Earth itself is a backwater. The bulk of humanity’s resources are in the hands of the Colonial Defense Force. Everybody knows that when you reach retirement age, you can join the CDF. They don’t want young people; they want people who carry the knowledge and skills of decades of living. You’ll be taken off Earth and never allowed to return. You’ll serve two years at the front. And if you survive, you’ll be given a generous homestead stake of your own, on one of our hard-won colony planets.
John Perry is taking that deal. He has only the vaguest idea what to expect. Because the actual fight, light-years from home, is far, far harder than he can imagine–and what he will become is far stranger.
War Horse – Michael Morpurgo
A powerful tale of war, redemption, and a hero’s journey.
In 1914, Joey, a beautiful bay-red foal with a distinctive cross on his nose, is sold to the army and thrust into the midst of the war on the Western Front. With his officer, he charges toward the enemy, witnessing the horror of the battles in France. But even in the desolation of the trenches, Joey’s courage touches the soldiers around him and he is able to find warmth and hope. But his heart aches for Albert, the farmer’s son he left behind. Will he ever see his true master again?
Just a few books for the kids today, as they still had plenty (PLENTY!) books left from last week’s loot:
Have you read any of these books? What did you get from the library this week?
This is the fourth book in the National Geographic Directions series that I’ve read. If you haven’t seen any of these yet you’re in for a treat. Jamaica Kincaid writes about Nepal, Jan Morris about Wales, Louise Erdrich about books and islands in Ojibwe County, and here, neurologist Oliver Sacks writes about his journeys in Oaxaca.
For Sacks is a member of the American Fern Society (AFS), which has been around since the 1890s.
Most of the thirty people on the Oaxaca tour are members of the AFS.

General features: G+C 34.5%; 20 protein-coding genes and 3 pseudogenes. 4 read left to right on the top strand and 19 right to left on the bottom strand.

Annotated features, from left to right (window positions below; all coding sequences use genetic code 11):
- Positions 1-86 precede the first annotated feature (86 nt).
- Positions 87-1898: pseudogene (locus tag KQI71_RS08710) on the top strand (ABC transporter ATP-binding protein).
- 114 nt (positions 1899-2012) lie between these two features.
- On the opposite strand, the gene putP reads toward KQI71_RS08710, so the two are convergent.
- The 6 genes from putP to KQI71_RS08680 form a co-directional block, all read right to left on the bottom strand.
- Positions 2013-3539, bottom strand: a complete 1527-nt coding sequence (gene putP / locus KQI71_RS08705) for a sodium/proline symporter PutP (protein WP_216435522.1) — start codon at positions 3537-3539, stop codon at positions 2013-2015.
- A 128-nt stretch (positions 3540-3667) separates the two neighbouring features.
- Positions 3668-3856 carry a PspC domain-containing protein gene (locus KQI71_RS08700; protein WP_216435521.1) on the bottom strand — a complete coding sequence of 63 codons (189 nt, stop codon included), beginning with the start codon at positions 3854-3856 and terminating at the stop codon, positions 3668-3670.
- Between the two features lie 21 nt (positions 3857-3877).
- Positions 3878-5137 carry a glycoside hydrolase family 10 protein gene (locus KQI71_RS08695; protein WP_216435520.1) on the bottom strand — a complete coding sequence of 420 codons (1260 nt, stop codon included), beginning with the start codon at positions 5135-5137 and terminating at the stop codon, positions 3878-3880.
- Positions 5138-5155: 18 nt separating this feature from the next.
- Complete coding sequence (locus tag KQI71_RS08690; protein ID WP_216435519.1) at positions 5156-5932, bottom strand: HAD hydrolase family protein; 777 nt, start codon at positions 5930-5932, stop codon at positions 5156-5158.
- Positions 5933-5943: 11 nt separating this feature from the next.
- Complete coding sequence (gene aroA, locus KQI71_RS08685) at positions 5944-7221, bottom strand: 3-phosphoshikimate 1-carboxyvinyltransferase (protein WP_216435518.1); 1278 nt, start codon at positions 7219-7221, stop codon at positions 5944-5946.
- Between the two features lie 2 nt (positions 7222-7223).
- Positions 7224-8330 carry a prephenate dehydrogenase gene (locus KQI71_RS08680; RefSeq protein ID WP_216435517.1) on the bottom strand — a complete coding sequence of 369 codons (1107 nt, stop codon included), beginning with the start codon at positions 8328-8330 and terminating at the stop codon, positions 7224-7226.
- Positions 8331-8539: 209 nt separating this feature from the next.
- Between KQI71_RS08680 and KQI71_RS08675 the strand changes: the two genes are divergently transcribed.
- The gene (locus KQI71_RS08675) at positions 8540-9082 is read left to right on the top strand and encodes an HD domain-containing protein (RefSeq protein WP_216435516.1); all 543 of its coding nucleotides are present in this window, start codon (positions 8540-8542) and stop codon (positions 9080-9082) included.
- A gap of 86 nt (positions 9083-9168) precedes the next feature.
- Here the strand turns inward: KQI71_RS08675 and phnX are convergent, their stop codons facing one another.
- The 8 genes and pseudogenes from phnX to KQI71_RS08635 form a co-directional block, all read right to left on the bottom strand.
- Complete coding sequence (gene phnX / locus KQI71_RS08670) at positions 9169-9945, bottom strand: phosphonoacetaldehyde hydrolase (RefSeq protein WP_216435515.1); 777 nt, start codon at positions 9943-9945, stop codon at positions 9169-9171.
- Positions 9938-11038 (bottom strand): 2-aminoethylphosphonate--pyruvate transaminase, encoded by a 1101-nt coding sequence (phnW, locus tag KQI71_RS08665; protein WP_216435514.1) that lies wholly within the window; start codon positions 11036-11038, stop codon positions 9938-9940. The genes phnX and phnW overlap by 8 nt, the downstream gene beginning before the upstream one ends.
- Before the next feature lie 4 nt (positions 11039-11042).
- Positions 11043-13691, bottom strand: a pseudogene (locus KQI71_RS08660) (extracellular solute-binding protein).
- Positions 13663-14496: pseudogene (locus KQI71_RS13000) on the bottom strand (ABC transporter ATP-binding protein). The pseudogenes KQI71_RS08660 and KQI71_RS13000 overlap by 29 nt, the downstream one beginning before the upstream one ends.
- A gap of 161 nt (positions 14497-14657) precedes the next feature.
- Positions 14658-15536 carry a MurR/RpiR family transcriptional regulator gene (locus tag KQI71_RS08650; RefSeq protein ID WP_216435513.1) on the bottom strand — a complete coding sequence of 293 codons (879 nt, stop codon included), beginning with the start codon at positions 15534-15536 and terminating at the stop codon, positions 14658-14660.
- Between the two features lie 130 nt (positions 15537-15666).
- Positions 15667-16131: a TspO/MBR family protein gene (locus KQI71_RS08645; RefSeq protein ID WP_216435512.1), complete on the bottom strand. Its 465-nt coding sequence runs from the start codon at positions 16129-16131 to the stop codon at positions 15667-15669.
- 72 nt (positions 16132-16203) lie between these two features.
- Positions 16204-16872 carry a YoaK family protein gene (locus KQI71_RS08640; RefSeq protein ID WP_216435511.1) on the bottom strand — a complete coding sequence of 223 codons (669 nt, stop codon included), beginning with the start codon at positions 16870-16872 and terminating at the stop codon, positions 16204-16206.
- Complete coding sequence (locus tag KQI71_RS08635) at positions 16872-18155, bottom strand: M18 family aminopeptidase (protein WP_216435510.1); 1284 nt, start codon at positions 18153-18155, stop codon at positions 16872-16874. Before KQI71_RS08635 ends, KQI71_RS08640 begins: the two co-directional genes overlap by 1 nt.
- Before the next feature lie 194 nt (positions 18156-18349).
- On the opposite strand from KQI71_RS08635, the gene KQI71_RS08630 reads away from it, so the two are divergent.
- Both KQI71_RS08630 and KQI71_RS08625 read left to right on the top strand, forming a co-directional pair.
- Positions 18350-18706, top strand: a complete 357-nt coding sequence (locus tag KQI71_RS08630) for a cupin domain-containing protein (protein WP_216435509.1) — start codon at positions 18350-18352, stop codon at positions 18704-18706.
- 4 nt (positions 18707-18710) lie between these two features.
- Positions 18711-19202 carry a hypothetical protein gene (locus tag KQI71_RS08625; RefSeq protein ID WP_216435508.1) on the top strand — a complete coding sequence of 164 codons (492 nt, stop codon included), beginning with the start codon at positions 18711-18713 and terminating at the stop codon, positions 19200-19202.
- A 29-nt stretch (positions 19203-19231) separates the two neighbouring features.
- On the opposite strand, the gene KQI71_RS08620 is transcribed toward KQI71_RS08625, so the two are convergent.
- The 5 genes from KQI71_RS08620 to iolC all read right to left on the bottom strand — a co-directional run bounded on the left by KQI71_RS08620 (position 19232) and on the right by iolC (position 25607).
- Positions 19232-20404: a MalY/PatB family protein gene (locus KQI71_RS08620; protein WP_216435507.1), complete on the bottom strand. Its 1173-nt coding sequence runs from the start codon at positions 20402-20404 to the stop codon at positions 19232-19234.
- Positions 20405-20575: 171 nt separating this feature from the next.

They are quite a different breed of tourist.
“Luis – our tour guide for the next week – points out the innumerable churches and the confines of the old colonial city. No one pays the least attention.”
Instead they are scanning the roadside for ferns or the skies for birds.
Sacks writes a good travel journal. He throws in some facts about ferns and other plant life, but not too much that it would throw off those with black thumbs (i.e. me). For instance, his own fascination with ferns:
“Ferns delighted me with their curlicues, their croziers, their Victorian quality (not unlike the grilled antimacassars and lacy curtains in our house). But at a deeper level, they filled me with wonder because they were of such ancient origin. All of the coal that heated our home, my mother told me, was essentially composed of ferns or other primitive plants, greatly compressed, and one could sometimes find their fossils by splitting coal balls. Ferns had survived, with little change, for a third of a billion years. Other creatures, like dinosaurs, had done and gone, but ferns, seemingly so frail and vulnerable, had survived all the vicissitudes, all the extinctions the earth had known. My sense of a prehistoric world, of immense spans of time, was first simulated by ferns and fossil ferns.”